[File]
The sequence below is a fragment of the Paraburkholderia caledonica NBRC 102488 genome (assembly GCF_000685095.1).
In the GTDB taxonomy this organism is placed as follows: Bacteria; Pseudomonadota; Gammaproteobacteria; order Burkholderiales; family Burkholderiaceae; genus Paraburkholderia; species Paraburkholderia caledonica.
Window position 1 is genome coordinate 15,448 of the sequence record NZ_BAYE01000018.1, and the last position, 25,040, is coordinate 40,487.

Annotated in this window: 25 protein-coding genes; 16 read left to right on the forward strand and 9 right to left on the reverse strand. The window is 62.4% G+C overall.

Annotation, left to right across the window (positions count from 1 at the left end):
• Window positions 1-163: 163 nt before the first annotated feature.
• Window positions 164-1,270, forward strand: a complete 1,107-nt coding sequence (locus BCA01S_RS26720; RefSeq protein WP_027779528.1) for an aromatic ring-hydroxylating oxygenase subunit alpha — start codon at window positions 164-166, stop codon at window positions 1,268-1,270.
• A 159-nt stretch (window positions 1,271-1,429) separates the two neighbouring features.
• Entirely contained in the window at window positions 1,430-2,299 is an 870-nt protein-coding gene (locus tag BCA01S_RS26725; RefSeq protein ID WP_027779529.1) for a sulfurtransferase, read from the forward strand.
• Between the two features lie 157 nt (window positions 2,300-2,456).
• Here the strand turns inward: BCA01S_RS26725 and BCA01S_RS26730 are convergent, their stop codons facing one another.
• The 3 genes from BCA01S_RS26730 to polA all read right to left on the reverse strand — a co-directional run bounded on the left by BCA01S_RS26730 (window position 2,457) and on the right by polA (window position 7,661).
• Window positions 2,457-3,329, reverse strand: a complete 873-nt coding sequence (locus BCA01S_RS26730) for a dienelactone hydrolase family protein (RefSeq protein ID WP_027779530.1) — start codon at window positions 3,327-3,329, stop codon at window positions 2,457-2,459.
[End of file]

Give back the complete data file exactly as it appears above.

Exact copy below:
The sequence below is a fragment of the Paraburkholderia caledonica NBRC 102488 genome (assembly GCF_000685095.1).
In the GTDB taxonomy this organism is placed as follows: Bacteria; Pseudomonadota; Gammaproteobacteria; order Burkholderiales; family Burkholderiaceae; genus Paraburkholderia; species Paraburkholderia caledonica.
Window position 1 is genome coordinate 15,448 of the sequence record NZ_BAYE01000018.1, and the last position, 25,040, is coordinate 40,487.

Annotated in this window: 25 protein-coding genes; 16 read left to right on the forward strand and 9 right to left on the reverse strand. The window is 62.4% G+C overall.

Annotation, left to right across the window (positions count from 1 at the left end):
• Window positions 1-163: 163 nt before the first annotated feature.
• Window positions 164-1,270, forward strand: a complete 1,107-nt coding sequence (locus BCA01S_RS26720; RefSeq protein WP_027779528.1) for an aromatic ring-hydroxylating oxygenase subunit alpha — start codon at window positions 164-166, stop codon at window positions 1,268-1,270.
• A 159-nt stretch (window positions 1,271-1,429) separates the two neighbouring features.
• Entirely contained in the window at window positions 1,430-2,299 is an 870-nt protein-coding gene (locus tag BCA01S_RS26725; RefSeq protein ID WP_027779529.1) for a sulfurtransferase, read from the forward strand.
• Between the two features lie 157 nt (window positions 2,300-2,456).
• Here the strand turns inward: BCA01S_RS26725 and BCA01S_RS26730 are convergent, their stop codons facing one another.
• The 3 genes from BCA01S_RS26730 to polA all read right to left on the reverse strand — a co-directional run bounded on the left by BCA01S_RS26730 (window position 2,457) and on the right by polA (window position 7,661).
• Window positions 2,457-3,329, reverse strand: a complete 873-nt coding sequence (locus BCA01S_RS26730) for a dienelactone hydrolase family protein (RefSeq protein ID WP_027779530.1) — start codon at window positions 3,327-3,329, stop codon at window positions 2,457-2,459.